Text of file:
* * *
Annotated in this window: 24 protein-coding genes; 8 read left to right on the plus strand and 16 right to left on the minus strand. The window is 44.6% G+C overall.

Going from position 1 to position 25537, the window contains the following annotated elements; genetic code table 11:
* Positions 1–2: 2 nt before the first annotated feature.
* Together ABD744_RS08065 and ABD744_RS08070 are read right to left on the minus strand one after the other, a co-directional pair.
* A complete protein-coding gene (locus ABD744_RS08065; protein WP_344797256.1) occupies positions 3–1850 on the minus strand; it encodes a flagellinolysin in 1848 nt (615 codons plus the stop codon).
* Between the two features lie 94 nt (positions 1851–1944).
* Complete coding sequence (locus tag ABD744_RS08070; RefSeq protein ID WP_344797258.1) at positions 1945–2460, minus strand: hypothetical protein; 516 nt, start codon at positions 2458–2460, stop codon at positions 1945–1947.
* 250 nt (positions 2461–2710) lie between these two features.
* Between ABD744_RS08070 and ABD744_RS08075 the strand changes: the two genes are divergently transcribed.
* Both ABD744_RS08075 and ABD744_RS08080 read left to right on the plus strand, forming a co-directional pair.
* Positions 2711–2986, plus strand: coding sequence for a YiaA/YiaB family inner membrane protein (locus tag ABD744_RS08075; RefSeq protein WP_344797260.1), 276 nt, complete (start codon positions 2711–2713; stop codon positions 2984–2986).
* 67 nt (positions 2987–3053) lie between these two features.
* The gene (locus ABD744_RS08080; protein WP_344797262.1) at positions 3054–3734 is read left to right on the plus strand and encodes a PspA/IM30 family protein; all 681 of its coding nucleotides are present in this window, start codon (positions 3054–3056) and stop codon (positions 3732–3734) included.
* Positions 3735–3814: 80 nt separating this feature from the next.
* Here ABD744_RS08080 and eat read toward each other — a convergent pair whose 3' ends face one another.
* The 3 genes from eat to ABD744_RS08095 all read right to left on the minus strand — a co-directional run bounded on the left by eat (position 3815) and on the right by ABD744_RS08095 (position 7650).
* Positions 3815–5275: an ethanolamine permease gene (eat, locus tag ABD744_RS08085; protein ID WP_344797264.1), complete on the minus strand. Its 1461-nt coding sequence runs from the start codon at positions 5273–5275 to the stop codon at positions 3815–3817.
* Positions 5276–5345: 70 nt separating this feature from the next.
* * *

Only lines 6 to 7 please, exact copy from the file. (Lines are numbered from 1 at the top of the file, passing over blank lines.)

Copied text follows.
* Between the two features lie 94 nt (positions 1851–1944).
* Complete coding sequence (locus tag ABD744_RS08070; RefSeq protein ID WP_344797258.1) at positions 1945–2460, minus strand: hypothetical protein; 516 nt, start codon at positions 2458–2460, stop codon at positions 1945–1947.